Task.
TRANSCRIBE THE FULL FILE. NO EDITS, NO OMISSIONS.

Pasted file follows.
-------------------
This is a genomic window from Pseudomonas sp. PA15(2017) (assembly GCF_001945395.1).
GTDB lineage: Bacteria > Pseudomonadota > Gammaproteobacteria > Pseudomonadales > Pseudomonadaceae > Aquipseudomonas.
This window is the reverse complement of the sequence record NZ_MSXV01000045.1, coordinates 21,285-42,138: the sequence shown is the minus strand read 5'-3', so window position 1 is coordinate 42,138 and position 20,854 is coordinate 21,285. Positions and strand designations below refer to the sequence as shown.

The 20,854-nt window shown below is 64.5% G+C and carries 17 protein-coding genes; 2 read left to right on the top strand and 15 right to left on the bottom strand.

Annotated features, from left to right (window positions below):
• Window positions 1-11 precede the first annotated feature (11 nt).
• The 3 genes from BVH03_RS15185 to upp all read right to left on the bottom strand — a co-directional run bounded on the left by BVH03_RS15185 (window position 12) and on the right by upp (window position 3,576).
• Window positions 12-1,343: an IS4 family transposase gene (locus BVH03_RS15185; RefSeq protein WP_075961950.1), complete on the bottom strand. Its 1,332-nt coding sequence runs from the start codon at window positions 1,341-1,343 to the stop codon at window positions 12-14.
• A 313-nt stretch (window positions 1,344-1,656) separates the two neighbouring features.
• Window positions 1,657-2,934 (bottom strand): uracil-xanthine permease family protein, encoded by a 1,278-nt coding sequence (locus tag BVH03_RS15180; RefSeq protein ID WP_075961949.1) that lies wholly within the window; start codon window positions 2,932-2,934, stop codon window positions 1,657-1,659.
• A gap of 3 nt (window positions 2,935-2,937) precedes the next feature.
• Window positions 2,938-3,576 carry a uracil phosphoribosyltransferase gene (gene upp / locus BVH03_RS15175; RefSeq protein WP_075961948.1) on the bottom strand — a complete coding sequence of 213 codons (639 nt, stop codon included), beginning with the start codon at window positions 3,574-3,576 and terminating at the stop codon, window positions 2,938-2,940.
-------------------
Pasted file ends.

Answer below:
This is a genomic window from Pseudomonas sp. PA15(2017) (assembly GCF_001945395.1).
GTDB lineage: Bacteria > Pseudomonadota > Gammaproteobacteria > Pseudomonadales > Pseudomonadaceae > Aquipseudomonas.
This window is the reverse complement of the sequence record NZ_MSXV01000045.1, coordinates 21,285-42,138: the sequence shown is the minus strand read 5'-3', so window position 1 is coordinate 42,138 and position 20,854 is coordinate 21,285. Positions and strand designations below refer to the sequence as shown.

The 20,854-nt window shown below is 64.5% G+C and carries 17 protein-coding genes; 2 read left to right on the top strand and 15 right to left on the bottom strand.

Annotated features, from left to right (window positions below):
• Window positions 1-11 precede the first annotated feature (11 nt).
• The 3 genes from BVH03_RS15185 to upp all read right to left on the bottom strand — a co-directional run bounded on the left by BVH03_RS15185 (window position 12) and on the right by upp (window position 3,576).
• Window positions 12-1,343: an IS4 family transposase gene (locus BVH03_RS15185; RefSeq protein WP_075961950.1), complete on the bottom strand. Its 1,332-nt coding sequence runs from the start codon at window positions 1,341-1,343 to the stop codon at window positions 12-14.
• A 313-nt stretch (window positions 1,344-1,656) separates the two neighbouring features.
• Window positions 1,657-2,934 (bottom strand): uracil-xanthine permease family protein, encoded by a 1,278-nt coding sequence (locus tag BVH03_RS15180; RefSeq protein ID WP_075961949.1) that lies wholly within the window; start codon window positions 2,932-2,934, stop codon window positions 1,657-1,659.
• A gap of 3 nt (window positions 2,935-2,937) precedes the next feature.
• Window positions 2,938-3,576 carry a uracil phosphoribosyltransferase gene (gene upp / locus BVH03_RS15175; RefSeq protein WP_075961948.1) on the bottom strand — a complete coding sequence of 213 codons (639 nt, stop codon included), beginning with the start codon at window positions 3,574-3,576 and terminating at the stop codon, window positions 2,938-2,940.